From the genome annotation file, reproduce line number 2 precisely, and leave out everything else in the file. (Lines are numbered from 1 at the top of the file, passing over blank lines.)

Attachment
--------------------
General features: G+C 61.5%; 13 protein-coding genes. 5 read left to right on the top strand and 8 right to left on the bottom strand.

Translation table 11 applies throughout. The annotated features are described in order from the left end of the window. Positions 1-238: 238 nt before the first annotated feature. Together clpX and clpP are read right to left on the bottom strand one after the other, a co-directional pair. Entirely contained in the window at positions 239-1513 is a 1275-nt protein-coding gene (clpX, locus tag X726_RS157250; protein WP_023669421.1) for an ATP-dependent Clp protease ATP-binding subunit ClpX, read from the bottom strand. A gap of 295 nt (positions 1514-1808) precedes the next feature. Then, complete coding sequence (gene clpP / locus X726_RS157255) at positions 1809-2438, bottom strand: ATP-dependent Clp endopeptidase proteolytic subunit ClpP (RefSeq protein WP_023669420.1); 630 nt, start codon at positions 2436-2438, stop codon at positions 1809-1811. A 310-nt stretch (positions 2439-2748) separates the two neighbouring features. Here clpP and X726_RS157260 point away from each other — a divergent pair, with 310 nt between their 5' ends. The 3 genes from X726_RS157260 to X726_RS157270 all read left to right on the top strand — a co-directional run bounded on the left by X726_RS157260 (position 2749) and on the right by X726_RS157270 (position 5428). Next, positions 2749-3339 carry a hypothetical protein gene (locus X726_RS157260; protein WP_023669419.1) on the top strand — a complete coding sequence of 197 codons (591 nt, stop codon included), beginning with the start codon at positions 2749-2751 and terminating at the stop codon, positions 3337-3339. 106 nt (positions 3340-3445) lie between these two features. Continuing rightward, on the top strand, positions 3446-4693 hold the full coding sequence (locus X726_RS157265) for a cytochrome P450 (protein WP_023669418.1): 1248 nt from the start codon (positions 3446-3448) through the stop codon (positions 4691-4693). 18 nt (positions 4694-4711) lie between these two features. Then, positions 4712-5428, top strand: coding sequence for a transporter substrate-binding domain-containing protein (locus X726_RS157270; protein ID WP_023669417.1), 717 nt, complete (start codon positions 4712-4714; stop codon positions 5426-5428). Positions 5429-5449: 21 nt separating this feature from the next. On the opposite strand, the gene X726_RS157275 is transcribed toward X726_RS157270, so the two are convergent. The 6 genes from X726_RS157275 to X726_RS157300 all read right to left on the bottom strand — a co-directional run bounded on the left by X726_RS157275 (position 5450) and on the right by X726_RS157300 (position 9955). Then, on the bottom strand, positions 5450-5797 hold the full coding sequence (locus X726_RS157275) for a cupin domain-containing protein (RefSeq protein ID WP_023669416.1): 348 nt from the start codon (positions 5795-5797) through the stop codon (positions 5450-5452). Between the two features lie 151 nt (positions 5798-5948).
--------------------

Translation table 11 applies throughout. The annotated features are described in order from the left end of the window. Positions 1-238: 238 nt before the first annotated feature. Together clpX and clpP are read right to left on the bottom strand one after the other, a co-directional pair. Entirely contained in the window at positions 239-1513 is a 1275-nt protein-coding gene (clpX, locus tag X726_RS157250; protein WP_023669421.1) for an ATP-dependent Clp protease ATP-binding subunit ClpX, read from the bottom strand. A gap of 295 nt (positions 1514-1808) precedes the next feature. Then, complete coding sequence (gene clpP / locus X726_RS157255) at positions 1809-2438, bottom strand: ATP-dependent Clp endopeptidase proteolytic subunit ClpP (RefSeq protein WP_023669420.1); 630 nt, start codon at positions 2436-2438, stop codon at positions 1809-1811. A 310-nt stretch (positions 2439-2748) separates the two neighbouring features. Here clpP and X726_RS157260 point away from each other — a divergent pair, with 310 nt between their 5' ends. The 3 genes from X726_RS157260 to X726_RS157270 all read left to right on the top strand — a co-directional run bounded on the left by X726_RS157260 (position 2749) and on the right by X726_RS157270 (position 5428). Next, positions 2749-3339 carry a hypothetical protein gene (locus X726_RS157260; protein WP_023669419.1) on the top strand — a complete coding sequence of 197 codons (591 nt, stop codon included), beginning with the start codon at positions 2749-2751 and terminating at the stop codon, positions 3337-3339. 106 nt (positions 3340-3445) lie between these two features. Continuing rightward, on the top strand, positions 3446-4693 hold the full coding sequence (locus X726_RS157265) for a cytochrome P450 (protein WP_023669418.1): 1248 nt from the start codon (positions 3446-3448) through the stop codon (positions 4691-4693). 18 nt (positions 4694-4711) lie between these two features. Then, positions 4712-5428, top strand: coding sequence for a transporter substrate-binding domain-containing protein (locus X726_RS157270; protein ID WP_023669417.1), 717 nt, complete (start codon positions 4712-4714; stop codon positions 5426-5428). Positions 5429-5449: 21 nt separating this feature from the next. On the opposite strand, the gene X726_RS157275 is transcribed toward X726_RS157270, so the two are convergent. The 6 genes from X726_RS157275 to X726_RS157300 all read right to left on the bottom strand — a co-directional run bounded on the left by X726_RS157275 (position 5450) and on the right by X726_RS157300 (position 9955). Then, on the bottom strand, positions 5450-5797 hold the full coding sequence (locus X726_RS157275) for a cupin domain-containing protein (RefSeq protein ID WP_023669416.1): 348 nt from the start codon (positions 5795-5797) through the stop codon (positions 5450-5452). Between the two features lie 151 nt (positions 5798-5948).